CEPR - Center for Economic and Policy Research

Multimedia

En Español

Em Português

Other Languages

Home Publications Data Bytes Prices Bytes CPI Rises 0.4 Percent in January, Core Edges Higher

CPI Rises 0.4 Percent in January, Core Edges Higher

February 20, 2008 (Prices Byte)

By Dean Baker

“Higher inflation is the cost of the high dollar policy of the last decade."

The overall consumer price index rose by 0.4 percent for the second straight month in January, pushed up by 0.7 percent increases in both food and energy prices. The January increase brings the annual rate of inflation in the CPI over the last three months to 6.8 percent. Over the last year, prices have risen by 4.3 percent. Core inflation also edged higher at 0.3 percent in January. The core CPI has risen at a 3.1 percent annual rate over the last quarter, up from a 2.5 percent rate for the last year.

Two of the factors pushing inflation higher were 0.4 percent increases in both apparel prices and prices for the “other goods and services” category. Apparel prices have now risen at a 4.6 percent annual rate for the last quarter after having declined consistently for more than a decade. Some of this increase is due to the erratic seasonality of apparel prices and will be reversed in future months. However, much of the increase is due to rising import prices, which are in turn driven by the falling dollar and inflation in China.

The price increase for the other goods and services category was driven primarily by a 1.1 percent rise in tobacco prices. This increase was likely due to taxes put in place at the beginning of the year and is therefore a one-time price rise. Medical care costs continue to be a problem, rising 0.5 percent in January. They have now risen at a 5.1 percent annual rate for the last quarter, up from a 4.9 percent rate for the last year.

On the other side, new car prices fell by 0.3 percent in January and have declined at a 1.1 percent rate over the last three months. While car prices have been trending downward for some time, this pattern may soon be reversed. The import price in index for cars and car parts has started rising more rapidly in recent months, increasing at a 2.4 percent annual rate over the last quarter and a 1.8 percent over the last year. It had risen at just a 0.7 percent annual rate from 2000 to 2007.

Import prices, coupled with weak productivity growth, are the main source of the inflation that the economy is experiencing. Non-fuel import prices rose 0.7 percent in January and have risen at a 5.2 percent annual rate over the last quarter. Import prices are rising across the board over all categories of goods and services and countries. Import prices from the European Union rose by 1.1 percent in January, prices of imports from Latin America rose by 2.8 percent, and the price of goods from China rose by 0.8 percent. The prices of imports from China have risen at a 4.4 percent annual rate over the last quarter.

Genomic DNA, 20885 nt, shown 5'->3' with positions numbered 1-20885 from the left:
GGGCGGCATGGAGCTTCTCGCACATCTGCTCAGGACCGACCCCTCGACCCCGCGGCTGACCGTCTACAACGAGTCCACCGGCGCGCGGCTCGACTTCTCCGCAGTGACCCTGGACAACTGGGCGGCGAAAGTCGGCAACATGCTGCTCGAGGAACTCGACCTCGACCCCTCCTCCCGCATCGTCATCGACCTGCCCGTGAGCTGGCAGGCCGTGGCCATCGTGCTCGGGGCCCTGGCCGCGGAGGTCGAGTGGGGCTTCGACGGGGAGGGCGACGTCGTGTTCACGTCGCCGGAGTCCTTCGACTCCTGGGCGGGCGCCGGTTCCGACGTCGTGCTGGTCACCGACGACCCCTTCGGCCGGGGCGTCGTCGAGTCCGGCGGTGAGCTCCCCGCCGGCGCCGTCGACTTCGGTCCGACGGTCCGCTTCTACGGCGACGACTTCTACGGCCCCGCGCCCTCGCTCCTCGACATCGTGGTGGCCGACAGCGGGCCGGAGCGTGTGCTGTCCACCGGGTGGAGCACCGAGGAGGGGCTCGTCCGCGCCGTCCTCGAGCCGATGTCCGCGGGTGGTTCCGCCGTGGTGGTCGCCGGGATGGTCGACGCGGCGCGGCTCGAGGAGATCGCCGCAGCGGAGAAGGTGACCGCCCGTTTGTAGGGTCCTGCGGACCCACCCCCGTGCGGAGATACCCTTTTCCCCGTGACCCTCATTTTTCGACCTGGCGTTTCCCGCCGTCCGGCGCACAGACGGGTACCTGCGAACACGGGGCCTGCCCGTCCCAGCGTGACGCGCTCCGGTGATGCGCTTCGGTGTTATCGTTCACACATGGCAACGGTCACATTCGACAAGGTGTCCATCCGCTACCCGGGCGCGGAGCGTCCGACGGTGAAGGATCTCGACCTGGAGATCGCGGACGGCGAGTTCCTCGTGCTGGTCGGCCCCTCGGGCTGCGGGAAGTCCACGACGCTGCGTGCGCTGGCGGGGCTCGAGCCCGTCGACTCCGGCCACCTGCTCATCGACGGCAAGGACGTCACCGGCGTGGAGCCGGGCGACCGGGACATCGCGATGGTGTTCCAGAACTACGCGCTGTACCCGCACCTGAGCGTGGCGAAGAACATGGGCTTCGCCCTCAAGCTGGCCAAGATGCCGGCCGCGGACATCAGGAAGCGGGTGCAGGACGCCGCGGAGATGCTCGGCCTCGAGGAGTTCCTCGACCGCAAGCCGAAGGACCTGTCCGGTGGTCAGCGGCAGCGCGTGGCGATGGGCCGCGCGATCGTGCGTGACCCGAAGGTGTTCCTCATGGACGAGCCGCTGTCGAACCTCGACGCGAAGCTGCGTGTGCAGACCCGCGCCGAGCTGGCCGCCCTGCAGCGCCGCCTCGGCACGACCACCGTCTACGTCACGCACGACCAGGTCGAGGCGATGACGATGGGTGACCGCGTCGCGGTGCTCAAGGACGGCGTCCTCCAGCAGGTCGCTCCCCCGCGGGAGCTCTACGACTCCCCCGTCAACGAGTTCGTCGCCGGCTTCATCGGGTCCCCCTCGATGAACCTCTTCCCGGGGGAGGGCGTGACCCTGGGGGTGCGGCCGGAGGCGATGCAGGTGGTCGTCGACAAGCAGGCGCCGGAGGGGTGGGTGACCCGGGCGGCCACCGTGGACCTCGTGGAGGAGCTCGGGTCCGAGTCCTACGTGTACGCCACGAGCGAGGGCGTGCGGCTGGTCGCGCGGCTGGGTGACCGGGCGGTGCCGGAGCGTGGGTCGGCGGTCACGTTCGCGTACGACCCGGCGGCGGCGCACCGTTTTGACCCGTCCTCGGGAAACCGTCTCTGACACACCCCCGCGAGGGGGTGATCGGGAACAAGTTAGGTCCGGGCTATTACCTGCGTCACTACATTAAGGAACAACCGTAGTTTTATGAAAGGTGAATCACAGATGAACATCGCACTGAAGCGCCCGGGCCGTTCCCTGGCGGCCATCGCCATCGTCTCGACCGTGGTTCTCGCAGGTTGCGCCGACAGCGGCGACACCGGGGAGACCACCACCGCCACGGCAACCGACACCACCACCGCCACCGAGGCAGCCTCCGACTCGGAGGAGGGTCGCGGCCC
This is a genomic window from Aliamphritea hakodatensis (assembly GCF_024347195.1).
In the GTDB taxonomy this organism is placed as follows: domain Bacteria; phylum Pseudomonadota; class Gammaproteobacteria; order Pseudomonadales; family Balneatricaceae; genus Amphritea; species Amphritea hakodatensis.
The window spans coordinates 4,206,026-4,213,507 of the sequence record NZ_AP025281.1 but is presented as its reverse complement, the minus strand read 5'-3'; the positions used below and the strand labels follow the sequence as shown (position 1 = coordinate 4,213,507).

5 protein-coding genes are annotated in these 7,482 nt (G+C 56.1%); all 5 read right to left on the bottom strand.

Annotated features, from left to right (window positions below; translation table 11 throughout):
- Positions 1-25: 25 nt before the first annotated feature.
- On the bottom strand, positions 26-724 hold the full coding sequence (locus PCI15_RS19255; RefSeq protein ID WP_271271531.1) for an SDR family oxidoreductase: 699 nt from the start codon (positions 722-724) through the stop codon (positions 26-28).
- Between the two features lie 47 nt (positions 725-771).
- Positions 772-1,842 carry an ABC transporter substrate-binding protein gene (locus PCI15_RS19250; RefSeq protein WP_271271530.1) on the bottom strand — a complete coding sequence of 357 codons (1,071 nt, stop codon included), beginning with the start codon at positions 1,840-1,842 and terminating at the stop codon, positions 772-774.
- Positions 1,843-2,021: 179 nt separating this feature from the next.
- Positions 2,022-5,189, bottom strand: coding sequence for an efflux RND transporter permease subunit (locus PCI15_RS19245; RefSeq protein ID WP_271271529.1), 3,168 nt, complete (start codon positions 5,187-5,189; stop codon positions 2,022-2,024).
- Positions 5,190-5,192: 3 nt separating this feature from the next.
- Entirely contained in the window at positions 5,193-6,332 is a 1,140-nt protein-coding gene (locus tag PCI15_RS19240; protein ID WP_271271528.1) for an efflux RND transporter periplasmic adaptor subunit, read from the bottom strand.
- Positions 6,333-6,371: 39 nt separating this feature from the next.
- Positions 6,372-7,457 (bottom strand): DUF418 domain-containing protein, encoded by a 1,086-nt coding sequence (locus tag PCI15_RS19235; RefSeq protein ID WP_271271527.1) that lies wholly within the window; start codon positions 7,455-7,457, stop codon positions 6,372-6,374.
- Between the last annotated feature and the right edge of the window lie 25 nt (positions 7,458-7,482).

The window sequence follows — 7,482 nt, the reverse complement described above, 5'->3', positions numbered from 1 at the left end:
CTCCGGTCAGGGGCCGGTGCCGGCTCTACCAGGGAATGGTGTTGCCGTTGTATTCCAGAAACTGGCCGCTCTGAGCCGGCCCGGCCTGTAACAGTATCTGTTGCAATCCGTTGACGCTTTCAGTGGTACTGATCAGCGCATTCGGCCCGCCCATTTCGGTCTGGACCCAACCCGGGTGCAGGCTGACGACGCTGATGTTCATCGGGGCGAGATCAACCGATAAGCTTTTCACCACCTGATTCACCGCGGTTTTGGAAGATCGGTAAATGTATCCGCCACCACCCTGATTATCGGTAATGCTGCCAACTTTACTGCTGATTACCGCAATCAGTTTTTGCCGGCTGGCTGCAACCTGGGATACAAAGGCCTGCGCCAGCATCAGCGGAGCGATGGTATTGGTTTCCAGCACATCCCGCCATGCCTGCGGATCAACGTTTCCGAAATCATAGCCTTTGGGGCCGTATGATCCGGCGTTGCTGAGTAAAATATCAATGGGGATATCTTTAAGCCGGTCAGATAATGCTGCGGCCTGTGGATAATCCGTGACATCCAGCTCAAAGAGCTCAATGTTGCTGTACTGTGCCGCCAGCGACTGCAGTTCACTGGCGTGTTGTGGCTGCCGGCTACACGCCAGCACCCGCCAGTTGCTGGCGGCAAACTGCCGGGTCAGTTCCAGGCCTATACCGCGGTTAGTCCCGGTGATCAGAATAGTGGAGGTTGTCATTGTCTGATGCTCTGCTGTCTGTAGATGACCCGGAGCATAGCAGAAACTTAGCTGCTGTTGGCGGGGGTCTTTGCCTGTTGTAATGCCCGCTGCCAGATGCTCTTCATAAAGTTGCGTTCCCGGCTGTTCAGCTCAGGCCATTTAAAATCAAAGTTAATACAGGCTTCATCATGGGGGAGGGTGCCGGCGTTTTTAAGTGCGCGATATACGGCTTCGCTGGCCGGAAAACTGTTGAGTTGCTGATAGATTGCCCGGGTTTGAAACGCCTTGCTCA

The producer price indexes will not be released until next week, but the export price indexes suggest that there is likely to be more evidence of inflation at the producer level. Non-agricultural export prices rose by 0.8 percent in January. Non-agricultural export prices have risen at a 7.6 percent rate over the last quarter and a 4.8 percent rate over the last year. Over the last year, all export prices have risen by 6.7 percent, driven by a 28.9 percent rise in agricultural export prices.  

The January CPI indicates that inflation is still on the upswing despite the weakness in the economy. The main source of inflation is higher import prices, which will continue to be a problem in the months ahead as the effects of the falling dollar continue to be felt. The rise in inflation has two immediate consequences for the economy. First it is draining purchasing power, with inflation outpacing wage growth by more than 4 percentage points over the last quarter.

Second, higher inflation makes the Fed’s job far more difficult. Further rate cuts presumably mean that it has abandoned its target of 2.0 percent inflation. More importantly, rising inflation means that lower short-term rates can lead to higher long-term rates, since they create the expectation of a falling dollar and rising inflation. 


Dean Baker is co-director of Center for Economic and Policy Research in Washington, DC. CEPR's Prices Byte is published each month upon release of the Bureau of Labor Statistics' reports on the consumer price and the producer price indexes. For more information or to subscribe by fax or email contact CEPR at 202-293-5380 ext. 102, or morgavan [at] cepr [dot] net.

 

CEPR.net
donate_new
Combined Federal Campaign #79613

Jobs

Prices

GDP

Latin America

Social Security

Housing

Union Membership

Trade

Profits

CBO

Displaced Workers

Poverty

Productivity